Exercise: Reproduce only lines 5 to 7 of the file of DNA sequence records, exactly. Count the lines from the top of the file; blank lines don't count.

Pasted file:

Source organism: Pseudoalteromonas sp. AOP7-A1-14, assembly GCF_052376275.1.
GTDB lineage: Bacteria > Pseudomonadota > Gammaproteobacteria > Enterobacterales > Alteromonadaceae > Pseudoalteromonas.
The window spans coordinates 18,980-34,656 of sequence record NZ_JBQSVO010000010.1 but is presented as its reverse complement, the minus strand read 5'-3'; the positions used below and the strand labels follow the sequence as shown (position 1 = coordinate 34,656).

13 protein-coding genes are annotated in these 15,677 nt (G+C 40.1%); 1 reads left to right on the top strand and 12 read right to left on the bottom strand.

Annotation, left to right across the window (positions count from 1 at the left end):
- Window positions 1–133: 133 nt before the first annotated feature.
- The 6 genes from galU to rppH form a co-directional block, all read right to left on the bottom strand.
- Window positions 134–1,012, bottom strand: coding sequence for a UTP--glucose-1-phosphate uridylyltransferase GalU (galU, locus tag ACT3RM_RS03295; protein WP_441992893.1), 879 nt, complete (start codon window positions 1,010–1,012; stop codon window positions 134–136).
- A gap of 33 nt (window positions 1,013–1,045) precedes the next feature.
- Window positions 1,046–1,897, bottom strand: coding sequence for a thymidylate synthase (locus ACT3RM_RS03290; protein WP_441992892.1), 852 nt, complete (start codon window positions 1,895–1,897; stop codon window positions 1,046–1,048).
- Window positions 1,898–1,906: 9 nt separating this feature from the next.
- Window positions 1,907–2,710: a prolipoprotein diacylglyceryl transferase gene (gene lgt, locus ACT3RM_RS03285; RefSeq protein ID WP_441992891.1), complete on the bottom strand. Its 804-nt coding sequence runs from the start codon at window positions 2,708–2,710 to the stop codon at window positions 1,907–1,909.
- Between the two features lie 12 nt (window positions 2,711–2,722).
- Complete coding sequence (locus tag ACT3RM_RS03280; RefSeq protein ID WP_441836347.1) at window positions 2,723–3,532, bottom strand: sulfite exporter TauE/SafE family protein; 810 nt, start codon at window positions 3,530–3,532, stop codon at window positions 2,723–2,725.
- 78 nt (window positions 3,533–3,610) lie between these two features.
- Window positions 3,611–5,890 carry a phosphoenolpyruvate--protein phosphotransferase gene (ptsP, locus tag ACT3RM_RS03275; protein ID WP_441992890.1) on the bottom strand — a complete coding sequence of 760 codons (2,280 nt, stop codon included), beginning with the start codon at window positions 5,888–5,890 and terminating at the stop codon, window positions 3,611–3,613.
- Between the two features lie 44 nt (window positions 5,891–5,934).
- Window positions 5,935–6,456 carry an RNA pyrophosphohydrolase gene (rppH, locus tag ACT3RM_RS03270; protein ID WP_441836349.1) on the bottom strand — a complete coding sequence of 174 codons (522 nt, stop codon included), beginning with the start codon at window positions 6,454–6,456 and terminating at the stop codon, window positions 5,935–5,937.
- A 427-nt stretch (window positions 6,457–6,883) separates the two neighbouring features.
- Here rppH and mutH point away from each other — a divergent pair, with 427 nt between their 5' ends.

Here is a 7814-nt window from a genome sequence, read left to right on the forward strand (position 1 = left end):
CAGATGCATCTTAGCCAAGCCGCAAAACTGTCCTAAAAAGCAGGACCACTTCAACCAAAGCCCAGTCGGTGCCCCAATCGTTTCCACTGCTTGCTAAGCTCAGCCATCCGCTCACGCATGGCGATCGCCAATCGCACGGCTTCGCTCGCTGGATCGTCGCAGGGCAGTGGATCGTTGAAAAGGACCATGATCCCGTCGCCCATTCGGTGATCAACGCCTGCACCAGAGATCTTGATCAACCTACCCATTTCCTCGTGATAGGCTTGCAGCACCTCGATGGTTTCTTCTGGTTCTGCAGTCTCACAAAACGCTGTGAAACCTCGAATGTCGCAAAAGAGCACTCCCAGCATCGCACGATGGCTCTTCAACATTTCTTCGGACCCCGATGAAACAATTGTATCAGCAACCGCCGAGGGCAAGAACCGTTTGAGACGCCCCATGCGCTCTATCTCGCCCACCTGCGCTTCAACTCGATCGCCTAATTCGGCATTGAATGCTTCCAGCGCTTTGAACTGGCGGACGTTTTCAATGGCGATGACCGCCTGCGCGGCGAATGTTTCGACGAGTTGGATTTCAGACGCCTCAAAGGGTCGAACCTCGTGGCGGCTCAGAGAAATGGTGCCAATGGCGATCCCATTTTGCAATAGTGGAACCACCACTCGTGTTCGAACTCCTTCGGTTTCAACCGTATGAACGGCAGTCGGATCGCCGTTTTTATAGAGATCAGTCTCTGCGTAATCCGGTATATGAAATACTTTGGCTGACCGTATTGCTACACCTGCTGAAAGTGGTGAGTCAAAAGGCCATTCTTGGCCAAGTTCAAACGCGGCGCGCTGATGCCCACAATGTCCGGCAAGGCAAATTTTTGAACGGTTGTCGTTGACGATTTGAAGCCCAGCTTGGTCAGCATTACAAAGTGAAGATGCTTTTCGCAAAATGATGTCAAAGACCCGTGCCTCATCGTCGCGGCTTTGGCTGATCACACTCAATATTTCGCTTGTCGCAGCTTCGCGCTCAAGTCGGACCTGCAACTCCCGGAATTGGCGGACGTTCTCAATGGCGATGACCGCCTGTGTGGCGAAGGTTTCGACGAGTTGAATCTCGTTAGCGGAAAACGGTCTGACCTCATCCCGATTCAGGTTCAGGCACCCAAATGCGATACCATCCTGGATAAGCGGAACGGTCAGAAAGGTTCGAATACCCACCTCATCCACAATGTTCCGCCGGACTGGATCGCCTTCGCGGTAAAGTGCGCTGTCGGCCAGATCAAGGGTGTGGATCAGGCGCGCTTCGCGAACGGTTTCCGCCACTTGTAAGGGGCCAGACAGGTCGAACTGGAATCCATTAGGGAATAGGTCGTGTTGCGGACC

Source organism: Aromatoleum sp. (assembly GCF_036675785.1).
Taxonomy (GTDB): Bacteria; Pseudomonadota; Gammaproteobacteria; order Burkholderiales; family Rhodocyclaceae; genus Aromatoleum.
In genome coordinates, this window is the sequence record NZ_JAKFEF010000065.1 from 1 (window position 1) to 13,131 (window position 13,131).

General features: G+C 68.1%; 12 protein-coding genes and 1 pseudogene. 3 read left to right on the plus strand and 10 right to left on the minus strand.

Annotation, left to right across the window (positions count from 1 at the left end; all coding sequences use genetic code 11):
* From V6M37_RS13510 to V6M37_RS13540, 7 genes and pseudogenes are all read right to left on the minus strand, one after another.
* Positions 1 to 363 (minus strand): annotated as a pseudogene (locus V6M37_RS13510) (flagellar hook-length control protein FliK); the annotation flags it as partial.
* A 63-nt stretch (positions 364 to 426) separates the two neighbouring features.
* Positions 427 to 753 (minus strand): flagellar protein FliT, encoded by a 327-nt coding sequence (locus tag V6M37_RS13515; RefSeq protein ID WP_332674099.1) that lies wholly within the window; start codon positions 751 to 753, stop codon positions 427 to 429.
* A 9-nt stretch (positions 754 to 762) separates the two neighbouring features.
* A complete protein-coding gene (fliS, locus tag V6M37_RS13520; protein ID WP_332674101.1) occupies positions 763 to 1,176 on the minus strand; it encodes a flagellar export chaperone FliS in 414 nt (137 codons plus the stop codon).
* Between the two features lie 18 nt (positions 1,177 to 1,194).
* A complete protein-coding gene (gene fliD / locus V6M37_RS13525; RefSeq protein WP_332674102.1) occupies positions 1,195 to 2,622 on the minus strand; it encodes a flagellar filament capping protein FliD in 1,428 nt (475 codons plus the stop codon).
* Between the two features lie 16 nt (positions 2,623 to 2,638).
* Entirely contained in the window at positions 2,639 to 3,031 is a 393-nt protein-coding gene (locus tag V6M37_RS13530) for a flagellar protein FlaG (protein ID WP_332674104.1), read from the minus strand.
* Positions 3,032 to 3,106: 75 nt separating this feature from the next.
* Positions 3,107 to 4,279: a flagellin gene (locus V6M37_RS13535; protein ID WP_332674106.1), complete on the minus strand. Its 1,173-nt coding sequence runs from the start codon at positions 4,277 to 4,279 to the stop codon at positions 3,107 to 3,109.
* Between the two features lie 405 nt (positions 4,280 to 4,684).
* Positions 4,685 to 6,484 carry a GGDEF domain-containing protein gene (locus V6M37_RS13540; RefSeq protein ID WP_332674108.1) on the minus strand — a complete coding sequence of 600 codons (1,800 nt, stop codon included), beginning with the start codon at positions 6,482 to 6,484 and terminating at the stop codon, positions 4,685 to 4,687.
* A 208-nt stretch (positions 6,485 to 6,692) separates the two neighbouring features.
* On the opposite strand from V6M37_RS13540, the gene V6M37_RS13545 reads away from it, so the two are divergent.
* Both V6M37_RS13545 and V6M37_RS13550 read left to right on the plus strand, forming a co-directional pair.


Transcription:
Annotation, left to right across the window (positions count from 1 at the left end):
- Window positions 1–133: 133 nt before the first annotated feature.
- The 6 genes from galU to rppH form a co-directional block, all read right to left on the bottom strand.